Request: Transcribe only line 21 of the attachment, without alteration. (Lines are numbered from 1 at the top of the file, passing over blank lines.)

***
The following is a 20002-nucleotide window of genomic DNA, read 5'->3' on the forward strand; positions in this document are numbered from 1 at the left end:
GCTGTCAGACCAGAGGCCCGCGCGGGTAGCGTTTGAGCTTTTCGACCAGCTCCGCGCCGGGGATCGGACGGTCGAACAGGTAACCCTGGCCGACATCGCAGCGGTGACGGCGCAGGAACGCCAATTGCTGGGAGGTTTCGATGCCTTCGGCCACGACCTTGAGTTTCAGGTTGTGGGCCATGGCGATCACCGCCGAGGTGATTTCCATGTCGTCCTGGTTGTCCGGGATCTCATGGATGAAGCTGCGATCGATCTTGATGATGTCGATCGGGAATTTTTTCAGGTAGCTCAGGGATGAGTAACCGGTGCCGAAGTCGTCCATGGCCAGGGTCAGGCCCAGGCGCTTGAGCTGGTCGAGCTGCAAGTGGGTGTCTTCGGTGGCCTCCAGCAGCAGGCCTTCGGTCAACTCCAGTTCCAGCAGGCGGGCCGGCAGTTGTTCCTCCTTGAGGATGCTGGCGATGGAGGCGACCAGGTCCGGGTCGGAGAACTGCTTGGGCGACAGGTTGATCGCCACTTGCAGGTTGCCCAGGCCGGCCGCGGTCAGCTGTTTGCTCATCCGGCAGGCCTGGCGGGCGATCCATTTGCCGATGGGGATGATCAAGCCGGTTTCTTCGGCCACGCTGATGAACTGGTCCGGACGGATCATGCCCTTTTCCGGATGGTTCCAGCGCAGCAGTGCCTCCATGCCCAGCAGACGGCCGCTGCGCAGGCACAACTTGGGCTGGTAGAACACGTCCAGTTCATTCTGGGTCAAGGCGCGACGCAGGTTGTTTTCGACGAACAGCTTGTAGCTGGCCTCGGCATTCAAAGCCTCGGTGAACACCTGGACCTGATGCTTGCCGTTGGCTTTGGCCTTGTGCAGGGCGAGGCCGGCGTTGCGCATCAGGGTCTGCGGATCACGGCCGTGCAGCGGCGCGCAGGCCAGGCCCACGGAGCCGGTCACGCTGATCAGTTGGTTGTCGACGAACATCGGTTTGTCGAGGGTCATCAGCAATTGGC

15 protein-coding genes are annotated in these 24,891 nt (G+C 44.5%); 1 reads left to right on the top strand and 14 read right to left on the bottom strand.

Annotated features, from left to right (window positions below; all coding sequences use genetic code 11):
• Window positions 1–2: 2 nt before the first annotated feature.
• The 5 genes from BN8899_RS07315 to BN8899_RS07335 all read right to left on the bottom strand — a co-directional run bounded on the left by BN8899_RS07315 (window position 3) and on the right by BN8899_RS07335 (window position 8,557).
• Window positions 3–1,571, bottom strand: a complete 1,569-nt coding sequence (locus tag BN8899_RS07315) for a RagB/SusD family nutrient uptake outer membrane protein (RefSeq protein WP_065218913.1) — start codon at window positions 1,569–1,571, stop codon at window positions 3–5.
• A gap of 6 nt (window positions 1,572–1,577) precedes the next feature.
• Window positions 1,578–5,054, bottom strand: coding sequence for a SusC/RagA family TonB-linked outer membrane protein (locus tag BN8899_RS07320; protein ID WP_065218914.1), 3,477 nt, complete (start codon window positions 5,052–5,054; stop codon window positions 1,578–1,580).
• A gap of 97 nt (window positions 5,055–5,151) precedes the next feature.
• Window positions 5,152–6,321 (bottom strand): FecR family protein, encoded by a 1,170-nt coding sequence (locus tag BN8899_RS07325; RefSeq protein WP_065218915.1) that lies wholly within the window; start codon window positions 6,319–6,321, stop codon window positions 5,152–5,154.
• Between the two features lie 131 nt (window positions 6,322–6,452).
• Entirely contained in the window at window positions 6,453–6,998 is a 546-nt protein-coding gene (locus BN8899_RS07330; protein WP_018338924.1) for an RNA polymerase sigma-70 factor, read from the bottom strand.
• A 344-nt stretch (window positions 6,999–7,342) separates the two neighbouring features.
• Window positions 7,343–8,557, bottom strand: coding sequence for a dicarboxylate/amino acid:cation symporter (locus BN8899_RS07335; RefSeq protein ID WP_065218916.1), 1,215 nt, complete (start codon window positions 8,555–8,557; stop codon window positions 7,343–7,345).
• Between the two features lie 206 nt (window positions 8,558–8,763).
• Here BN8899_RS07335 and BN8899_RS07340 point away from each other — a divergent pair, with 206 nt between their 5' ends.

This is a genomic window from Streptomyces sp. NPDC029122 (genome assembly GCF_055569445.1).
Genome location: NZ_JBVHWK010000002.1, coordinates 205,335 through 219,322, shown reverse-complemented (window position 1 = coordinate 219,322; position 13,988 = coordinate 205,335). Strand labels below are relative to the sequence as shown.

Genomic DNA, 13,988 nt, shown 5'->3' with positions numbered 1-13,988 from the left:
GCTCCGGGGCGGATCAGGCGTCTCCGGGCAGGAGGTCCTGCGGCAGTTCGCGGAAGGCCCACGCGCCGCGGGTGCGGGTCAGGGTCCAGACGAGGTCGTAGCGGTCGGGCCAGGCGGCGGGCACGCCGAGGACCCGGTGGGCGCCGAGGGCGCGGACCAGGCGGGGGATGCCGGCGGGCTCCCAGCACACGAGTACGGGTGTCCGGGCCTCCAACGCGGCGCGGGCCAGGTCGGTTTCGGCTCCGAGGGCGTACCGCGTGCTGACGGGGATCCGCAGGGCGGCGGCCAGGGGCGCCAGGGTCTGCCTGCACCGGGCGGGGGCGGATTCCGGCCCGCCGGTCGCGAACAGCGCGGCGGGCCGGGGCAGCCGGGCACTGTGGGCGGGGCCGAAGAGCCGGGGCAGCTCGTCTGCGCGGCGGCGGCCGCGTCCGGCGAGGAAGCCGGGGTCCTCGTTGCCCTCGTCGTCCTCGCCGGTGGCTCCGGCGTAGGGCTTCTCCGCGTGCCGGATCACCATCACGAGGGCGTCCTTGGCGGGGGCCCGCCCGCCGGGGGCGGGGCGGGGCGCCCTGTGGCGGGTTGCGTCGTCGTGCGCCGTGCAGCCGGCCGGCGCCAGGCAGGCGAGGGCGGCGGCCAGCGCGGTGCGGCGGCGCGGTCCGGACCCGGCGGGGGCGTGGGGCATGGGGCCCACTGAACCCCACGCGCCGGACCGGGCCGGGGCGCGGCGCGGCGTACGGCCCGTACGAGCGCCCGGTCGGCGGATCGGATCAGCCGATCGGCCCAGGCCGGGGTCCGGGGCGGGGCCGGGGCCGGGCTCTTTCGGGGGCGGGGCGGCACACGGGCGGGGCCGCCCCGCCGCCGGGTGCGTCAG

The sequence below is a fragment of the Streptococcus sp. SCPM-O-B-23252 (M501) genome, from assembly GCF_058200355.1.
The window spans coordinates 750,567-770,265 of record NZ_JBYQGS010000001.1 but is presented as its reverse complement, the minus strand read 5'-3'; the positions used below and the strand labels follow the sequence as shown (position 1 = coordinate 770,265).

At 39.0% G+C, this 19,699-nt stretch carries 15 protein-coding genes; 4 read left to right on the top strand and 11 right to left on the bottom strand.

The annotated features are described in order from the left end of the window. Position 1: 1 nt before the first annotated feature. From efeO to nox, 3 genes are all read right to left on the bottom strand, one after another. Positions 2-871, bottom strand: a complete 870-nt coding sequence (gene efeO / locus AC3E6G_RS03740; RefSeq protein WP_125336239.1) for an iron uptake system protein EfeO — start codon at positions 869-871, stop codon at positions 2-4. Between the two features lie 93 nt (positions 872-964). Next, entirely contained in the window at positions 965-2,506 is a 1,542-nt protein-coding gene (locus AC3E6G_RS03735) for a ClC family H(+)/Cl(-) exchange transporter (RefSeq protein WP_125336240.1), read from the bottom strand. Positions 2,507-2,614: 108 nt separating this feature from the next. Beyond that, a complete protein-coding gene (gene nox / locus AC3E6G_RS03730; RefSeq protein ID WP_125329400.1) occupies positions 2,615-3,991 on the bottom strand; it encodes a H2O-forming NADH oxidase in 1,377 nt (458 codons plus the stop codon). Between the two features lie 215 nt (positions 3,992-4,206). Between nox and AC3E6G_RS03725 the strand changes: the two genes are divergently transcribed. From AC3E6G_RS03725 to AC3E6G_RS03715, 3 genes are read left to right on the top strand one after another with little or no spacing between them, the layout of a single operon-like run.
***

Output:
GCTCCGGGGCGGATCAGGCGTCTCCGGGCAGGAGGTCCTGCGGCAGTTCGCGGAAGGCCCACGCGCCGCGGGTGCGGGTCAGGGTCCAGACGAGGTCGTAGCGGTCGGGCCAGGCGGCGGGCACGCCGAGGACCCGGTGGGCGCCGAGGGCGCGGACCAGGCGGGGGATGCCGGCGGGCTCCCAGCACACGAGTACGGGTGTCCGGGCCTCCAACGCGGCGCGGGCCAGGTCGGTTTCGGCTCCGAGGGCGTACCGCGTGCTGACGGGGATCCGCAGGGCGGCGGCCAGGGGCGCCAGGGTCTGCCTGCACCGGGCGGGGGCGGATTCCGGCCCGCCGGTCGCGAACAGCGCGGCGGGCCGGGGCAGCCGGGCACTGTGGGCGGGGCCGAAGAGCCGGGGCAGCTCGTCTGCGCGGCGGCGGCCGCGTCCGGCGAGGAAGCCGGGGTCCTCGTTGCCCTCGTCGTCCTCGCCGGTGGCTCCGGCGTAGGGCTTCTCCGCGTGCCGGATCACCATCACGAGGGCGTCCTTGGCGGGGGCCCGCCCGCCGGGGGCGGGGCGGGGCGCCCTGTGGCGGGTTGCGTCGTCGTGCGCCGTGCAGCCGGCCGGCGCCAGGCAGGCGAGGGCGGCGGCCAGCGCGGTGCGGCGGCGCGGTCCGGACCCGGCGGGGGCGTGGGGCATGGGGCCCACTGAACCCCACGCGCCGGACCGGGCCGGGGCGCGGCGCGGCGTACGGCCCGTACGAGCGCCCGGTCGGCGGATCGGATCAGCCGATCGGCCCAGGCCGGGGTCCGGGGCGGGGCCGGGGCCGGGCTCTTTCGGGGGCGGGGCGGCACACGGGCGGGGCCGCCCCGCCGCCGGGTGCGTCAG